Architects build Small Spaces
This summer, the V&A museum has commissioned seven architects at the forefront of experimental design to create their first built structures, design structures which explore notions of refuge and "retreat".
Due to my fascination for tree houses and trees (see tree house and Big Bambu), I chose "Ratatosk", a playful climbing structure, built of ash trees, strips of willow, moss, and gnarled knots, designed by the Norwegian group Helen and Hard architects.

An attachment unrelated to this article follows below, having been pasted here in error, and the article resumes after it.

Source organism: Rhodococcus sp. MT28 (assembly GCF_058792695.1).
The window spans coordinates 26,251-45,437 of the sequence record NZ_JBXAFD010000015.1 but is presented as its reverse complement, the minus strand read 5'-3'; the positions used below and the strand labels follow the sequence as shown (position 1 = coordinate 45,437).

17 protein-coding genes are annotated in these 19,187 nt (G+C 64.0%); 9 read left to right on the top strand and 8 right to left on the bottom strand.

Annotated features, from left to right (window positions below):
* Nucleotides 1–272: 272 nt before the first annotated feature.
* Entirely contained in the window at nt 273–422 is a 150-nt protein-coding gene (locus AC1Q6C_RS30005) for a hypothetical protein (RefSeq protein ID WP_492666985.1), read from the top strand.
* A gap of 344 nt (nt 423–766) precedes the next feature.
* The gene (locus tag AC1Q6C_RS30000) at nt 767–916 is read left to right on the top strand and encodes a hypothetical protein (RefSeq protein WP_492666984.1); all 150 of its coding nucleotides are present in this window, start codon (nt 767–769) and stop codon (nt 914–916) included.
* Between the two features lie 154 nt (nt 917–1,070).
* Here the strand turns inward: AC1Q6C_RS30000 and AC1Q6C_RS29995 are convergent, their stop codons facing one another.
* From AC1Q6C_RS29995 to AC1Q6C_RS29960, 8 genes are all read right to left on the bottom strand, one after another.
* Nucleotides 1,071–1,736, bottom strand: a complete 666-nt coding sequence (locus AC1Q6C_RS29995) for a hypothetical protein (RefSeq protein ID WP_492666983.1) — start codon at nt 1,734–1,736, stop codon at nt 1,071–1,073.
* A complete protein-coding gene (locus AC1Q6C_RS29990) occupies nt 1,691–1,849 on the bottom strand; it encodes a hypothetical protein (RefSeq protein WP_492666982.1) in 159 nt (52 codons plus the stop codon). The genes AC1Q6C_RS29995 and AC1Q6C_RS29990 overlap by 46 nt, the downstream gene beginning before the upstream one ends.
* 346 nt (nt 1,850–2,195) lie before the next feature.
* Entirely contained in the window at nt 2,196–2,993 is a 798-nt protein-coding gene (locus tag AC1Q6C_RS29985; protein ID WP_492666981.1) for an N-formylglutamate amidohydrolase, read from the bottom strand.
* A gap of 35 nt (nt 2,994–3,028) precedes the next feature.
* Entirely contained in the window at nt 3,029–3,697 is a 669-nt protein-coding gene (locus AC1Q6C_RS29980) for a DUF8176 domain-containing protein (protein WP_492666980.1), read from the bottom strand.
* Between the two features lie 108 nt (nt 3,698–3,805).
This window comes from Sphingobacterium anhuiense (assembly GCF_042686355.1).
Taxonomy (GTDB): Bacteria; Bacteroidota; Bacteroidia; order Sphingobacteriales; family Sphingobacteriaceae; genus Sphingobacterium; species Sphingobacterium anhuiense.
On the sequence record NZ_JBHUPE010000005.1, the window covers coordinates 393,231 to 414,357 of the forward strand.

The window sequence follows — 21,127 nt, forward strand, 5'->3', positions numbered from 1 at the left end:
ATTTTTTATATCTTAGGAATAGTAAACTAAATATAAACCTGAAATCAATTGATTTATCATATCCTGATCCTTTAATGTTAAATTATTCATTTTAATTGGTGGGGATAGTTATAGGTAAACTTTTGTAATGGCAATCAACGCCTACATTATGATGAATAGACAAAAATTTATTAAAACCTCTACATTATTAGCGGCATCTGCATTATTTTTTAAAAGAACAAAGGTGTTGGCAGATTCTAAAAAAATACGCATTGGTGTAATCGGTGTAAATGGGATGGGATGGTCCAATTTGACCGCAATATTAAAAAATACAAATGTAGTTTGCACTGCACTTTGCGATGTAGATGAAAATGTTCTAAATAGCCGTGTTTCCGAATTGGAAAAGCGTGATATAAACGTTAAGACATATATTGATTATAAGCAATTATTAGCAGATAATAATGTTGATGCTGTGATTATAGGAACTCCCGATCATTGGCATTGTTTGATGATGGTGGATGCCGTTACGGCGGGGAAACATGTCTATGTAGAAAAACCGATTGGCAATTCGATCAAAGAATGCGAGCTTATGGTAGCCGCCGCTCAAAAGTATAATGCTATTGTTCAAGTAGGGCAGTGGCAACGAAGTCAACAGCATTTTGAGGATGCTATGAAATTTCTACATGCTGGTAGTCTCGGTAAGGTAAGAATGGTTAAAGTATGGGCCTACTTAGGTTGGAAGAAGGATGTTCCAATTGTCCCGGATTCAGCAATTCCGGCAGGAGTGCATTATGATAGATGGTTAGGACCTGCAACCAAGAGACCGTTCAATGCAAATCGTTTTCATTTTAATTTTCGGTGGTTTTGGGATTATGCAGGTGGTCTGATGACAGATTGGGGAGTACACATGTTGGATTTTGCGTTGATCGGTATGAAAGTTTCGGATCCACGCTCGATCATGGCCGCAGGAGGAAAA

Recalling the tradition of the British 18th-century garden folly, this climbing structure reawakens our memories of childhood play and exploration. 'Ratatosk' is an Old Norse word which means 'drill-tooth'. It refers to an ancient squirrel from Norse mythology that lived in a giant ash tree standing at the centre of the cosmos.
The architects have split five ash trees lengthways and planted them face to face, thus allowing visitors to step into the 'interior space' of the trees. Crowning the structure is a hand-woven willow canopy which hangs over a soft play-surface of wood shavings.
A glimpse at the construction process
Click to see more on the exhibition at V & A museum UK